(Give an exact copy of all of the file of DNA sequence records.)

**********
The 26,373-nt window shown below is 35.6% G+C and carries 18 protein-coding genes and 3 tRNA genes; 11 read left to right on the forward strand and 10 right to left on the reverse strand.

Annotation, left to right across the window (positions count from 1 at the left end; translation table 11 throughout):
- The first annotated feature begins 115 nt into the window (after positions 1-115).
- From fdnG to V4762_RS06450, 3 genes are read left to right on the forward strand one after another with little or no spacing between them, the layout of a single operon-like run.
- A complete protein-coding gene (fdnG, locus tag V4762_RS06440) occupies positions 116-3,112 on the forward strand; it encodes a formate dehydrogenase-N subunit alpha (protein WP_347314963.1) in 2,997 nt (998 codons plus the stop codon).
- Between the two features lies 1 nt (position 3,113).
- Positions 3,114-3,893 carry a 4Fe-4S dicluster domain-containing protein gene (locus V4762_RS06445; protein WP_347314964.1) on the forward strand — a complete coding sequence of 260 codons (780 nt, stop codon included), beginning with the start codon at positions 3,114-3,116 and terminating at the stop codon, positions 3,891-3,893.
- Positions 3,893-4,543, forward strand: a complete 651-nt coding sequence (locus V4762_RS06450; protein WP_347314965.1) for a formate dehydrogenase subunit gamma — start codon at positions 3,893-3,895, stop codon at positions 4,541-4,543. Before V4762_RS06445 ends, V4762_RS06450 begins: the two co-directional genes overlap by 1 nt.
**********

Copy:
The 26,373-nt window shown below is 35.6% G+C and carries 18 protein-coding genes and 3 tRNA genes; 11 read left to right on the forward strand and 10 right to left on the reverse strand.

Annotation, left to right across the window (positions count from 1 at the left end; translation table 11 throughout):
- The first annotated feature begins 115 nt into the window (after positions 1-115).
- From fdnG to V4762_RS06450, 3 genes are read left to right on the forward strand one after another with little or no spacing between them, the layout of a single operon-like run.
- A complete protein-coding gene (fdnG, locus tag V4762_RS06440) occupies positions 116-3,112 on the forward strand; it encodes a formate dehydrogenase-N subunit alpha (protein WP_347314963.1) in 2,997 nt (998 codons plus the stop codon).
- Between the two features lies 1 nt (position 3,113).
- Positions 3,114-3,893 carry a 4Fe-4S dicluster domain-containing protein gene (locus V4762_RS06445; protein WP_347314964.1) on the forward strand — a complete coding sequence of 260 codons (780 nt, stop codon included), beginning with the start codon at positions 3,114-3,116 and terminating at the stop codon, positions 3,891-3,893.
- Positions 3,893-4,543, forward strand: a complete 651-nt coding sequence (locus V4762_RS06450; protein WP_347314965.1) for a formate dehydrogenase subunit gamma — start codon at positions 3,893-3,895, stop codon at positions 4,541-4,543. Before V4762_RS06445 ends, V4762_RS06450 begins: the two co-directional genes overlap by 1 nt.